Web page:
Since the deaths of Trayvon Martin, Renisha McBride, Eric Garner, Mike Brown, Rekia Boyd, and countless other unarmed Black Americans over the past few years, our country has been engaged in uncomfortable conversations about race. Though people of color have been at the forefront of the discussions, some white folks—even well meaning ones—have been hesitant to chime in.
Recently, MTV announced it was airing a documentary about how young white people grapple with race, but the New York Times has also jumped into the fray.
In “A Conversation with White People on Race,” filmmakers Michèle Stephenson and Blair Foster interviewed several people to get their take on what it means to be white.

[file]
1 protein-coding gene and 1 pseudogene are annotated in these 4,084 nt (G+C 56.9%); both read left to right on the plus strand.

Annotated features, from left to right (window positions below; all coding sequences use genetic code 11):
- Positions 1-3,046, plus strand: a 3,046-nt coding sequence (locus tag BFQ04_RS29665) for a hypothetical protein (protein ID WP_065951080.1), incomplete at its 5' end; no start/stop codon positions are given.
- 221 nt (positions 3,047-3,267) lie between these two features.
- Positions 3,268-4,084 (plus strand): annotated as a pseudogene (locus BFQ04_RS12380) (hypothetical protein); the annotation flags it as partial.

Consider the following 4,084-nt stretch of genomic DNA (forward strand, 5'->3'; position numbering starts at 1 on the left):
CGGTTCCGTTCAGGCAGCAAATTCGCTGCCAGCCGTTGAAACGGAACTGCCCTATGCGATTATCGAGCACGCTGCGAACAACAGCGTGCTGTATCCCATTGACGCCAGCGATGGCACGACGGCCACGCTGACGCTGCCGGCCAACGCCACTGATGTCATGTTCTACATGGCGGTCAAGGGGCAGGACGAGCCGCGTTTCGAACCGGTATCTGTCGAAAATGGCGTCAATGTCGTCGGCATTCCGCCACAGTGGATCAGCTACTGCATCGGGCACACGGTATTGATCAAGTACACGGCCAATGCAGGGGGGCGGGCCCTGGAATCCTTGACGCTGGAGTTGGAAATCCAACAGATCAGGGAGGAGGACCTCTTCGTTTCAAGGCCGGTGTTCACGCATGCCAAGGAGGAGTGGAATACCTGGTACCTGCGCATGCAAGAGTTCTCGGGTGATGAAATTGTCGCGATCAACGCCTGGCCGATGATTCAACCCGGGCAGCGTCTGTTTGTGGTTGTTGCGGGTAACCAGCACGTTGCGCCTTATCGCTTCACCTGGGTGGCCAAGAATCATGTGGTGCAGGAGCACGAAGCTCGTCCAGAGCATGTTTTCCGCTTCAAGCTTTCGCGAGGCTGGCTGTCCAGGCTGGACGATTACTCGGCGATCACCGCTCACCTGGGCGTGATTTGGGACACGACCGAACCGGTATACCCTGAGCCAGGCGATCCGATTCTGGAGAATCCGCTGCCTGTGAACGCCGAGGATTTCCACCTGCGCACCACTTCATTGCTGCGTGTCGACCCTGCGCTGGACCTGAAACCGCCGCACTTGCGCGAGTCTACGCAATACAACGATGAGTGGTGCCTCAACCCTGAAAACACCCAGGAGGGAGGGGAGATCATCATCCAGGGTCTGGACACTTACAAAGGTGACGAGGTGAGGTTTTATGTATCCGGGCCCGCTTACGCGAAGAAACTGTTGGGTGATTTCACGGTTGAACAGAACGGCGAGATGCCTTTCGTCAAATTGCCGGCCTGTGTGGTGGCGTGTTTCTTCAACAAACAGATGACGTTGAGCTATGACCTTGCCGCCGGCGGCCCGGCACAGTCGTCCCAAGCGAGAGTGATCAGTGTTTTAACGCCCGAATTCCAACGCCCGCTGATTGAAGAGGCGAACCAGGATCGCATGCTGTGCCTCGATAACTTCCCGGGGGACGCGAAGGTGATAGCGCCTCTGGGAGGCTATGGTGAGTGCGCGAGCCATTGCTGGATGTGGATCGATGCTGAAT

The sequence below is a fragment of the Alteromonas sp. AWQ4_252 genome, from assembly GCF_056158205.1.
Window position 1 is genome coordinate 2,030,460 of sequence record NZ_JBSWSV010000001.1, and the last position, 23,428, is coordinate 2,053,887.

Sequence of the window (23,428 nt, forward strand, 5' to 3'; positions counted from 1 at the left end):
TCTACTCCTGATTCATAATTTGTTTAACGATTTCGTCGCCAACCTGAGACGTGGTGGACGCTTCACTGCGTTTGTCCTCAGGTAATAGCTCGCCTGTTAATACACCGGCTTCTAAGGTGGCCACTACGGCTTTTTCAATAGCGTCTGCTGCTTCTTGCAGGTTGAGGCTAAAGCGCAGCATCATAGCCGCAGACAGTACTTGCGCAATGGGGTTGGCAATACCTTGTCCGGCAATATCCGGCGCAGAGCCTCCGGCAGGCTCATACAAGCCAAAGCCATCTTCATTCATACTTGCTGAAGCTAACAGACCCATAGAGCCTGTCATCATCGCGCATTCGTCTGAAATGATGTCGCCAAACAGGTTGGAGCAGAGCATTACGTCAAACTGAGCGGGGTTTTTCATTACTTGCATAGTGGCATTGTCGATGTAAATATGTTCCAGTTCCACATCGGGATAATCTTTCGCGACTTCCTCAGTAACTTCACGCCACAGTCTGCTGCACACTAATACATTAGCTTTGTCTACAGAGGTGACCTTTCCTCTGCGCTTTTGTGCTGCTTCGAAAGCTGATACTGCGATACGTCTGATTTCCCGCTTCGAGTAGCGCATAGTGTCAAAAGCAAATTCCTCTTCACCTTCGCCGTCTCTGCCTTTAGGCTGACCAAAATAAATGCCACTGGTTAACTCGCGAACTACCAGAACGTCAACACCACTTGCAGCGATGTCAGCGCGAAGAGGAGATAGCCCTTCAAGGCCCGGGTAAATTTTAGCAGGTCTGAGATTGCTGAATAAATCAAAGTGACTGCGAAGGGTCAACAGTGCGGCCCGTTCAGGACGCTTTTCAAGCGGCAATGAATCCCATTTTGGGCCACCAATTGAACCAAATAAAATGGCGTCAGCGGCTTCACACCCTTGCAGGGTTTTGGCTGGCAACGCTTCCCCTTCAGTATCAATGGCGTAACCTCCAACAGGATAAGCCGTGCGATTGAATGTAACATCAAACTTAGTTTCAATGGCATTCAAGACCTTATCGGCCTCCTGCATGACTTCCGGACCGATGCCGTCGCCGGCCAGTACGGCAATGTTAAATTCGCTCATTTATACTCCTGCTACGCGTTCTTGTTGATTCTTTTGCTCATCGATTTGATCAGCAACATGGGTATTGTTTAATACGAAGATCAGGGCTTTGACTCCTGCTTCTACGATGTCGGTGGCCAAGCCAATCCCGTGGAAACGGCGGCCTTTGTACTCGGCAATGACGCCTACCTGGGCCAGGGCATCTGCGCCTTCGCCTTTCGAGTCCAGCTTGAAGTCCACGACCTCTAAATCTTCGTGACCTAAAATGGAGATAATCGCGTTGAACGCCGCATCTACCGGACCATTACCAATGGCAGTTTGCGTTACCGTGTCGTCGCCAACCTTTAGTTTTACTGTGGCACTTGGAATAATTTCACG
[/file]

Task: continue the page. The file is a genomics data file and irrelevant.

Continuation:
In the 5-minute short documentary, most participants admitted to being uncomfortable talking about race because they didn’t want to say anything offensive, while others admitted they rarely even thought about being white.
According to the filmmakers, frank conversations are exactly what they hoped to provoke.
“We’ve attempted to lean into that discomfort [white people finding it uncomfortable to talk about race] and prompt some self-reflection. We are all part of this system, and therefore we all have a responsibility to work toward dismantling it. If we’re going to have an honest conversation about race in America, that includes thinking – and talking – about what it means to be white in America. It might be uncomfortable, but it’s a conversation that must involve all of us.”
Take a look.
What do you think about the growing focus on the white perspective on race?